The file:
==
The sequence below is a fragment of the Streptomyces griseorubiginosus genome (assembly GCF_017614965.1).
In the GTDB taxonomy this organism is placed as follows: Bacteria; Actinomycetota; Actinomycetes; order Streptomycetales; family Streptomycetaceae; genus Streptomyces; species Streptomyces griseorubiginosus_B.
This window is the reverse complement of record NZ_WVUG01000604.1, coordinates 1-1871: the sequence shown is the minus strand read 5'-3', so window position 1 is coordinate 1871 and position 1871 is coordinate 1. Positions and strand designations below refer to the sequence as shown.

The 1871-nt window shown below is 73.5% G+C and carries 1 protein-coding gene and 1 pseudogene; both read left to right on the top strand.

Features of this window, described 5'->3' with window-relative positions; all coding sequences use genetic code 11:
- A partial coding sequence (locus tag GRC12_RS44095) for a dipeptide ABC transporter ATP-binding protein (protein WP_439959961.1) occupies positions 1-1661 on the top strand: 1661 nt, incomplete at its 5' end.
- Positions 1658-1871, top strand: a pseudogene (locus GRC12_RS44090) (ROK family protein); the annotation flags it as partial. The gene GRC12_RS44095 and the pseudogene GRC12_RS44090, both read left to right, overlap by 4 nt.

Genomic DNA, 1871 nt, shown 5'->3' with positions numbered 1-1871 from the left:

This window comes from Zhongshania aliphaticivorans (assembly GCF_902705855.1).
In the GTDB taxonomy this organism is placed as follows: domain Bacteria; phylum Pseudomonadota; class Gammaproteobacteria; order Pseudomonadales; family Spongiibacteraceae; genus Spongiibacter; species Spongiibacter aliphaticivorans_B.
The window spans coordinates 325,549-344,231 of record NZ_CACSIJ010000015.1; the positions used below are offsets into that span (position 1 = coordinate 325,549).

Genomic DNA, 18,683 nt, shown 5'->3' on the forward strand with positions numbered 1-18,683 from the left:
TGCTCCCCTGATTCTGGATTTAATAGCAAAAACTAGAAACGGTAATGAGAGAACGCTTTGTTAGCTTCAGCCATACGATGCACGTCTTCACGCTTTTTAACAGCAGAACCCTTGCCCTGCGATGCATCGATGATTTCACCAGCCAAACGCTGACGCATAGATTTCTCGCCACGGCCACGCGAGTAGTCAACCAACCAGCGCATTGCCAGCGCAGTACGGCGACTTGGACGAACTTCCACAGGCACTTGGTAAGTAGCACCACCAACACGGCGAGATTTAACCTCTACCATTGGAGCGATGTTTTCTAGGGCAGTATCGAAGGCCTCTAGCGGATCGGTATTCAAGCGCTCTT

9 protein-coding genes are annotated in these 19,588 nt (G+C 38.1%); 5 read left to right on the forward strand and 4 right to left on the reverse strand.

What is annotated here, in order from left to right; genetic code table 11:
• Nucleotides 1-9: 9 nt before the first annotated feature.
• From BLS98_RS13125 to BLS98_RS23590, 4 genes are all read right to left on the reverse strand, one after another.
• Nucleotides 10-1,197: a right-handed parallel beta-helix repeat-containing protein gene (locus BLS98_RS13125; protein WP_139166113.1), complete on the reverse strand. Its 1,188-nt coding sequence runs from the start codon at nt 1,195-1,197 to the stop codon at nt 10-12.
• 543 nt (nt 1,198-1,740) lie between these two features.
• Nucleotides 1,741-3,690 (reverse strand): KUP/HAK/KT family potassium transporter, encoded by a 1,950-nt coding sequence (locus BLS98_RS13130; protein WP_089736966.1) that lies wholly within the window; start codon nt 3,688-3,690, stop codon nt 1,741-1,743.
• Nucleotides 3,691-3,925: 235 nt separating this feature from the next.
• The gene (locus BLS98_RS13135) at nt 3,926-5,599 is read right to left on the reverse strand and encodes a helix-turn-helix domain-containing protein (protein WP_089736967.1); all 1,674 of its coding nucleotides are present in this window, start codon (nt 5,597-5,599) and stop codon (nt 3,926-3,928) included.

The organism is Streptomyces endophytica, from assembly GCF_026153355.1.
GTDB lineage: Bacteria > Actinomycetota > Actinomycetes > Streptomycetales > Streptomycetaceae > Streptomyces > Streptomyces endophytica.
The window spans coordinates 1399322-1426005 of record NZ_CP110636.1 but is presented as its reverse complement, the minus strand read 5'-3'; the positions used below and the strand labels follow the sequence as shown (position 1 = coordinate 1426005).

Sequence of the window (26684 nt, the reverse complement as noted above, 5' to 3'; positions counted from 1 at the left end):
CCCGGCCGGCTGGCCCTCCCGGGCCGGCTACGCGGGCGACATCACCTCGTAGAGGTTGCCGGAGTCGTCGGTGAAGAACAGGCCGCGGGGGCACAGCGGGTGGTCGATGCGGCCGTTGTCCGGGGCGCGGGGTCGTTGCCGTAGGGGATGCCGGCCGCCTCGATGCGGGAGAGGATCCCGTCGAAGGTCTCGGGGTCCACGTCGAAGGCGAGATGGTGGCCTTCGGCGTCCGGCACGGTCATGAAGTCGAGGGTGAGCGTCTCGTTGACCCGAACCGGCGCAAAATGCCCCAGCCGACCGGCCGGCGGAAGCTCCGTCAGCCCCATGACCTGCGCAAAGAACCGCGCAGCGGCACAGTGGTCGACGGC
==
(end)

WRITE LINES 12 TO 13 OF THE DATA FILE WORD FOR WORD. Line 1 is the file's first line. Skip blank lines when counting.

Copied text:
Genomic DNA, 18,683 nt, shown 5'->3' on the forward strand with positions numbered 1-18,683 from the left:
TGCTCCCCTGATTCTGGATTTAATAGCAAAAACTAGAAACGGTAATGAGAGAACGCTTTGTTAGCTTCAGCCATACGATGCACGTCTTCACGCTTTTTAACAGCAGAACCCTTGCCCTGCGATGCATCGATGATTTCACCAGCCAAACGCTGACGCATAGATTTCTCGCCACGGCCACGCGAGTAGTCAACCAACCAGCGCATTGCCAGCGCAGTACGGCGACTTGGACGAACTTCCACAGGCACTTGGTAAGTAGCACCACCAACACGGCGAGATTTAACCTCTACCATTGGAGCGATGTTTTCTAGGGCAGTATCGAAGGCCTCTAGCGGATCGGTATTCAAGCGCTCTT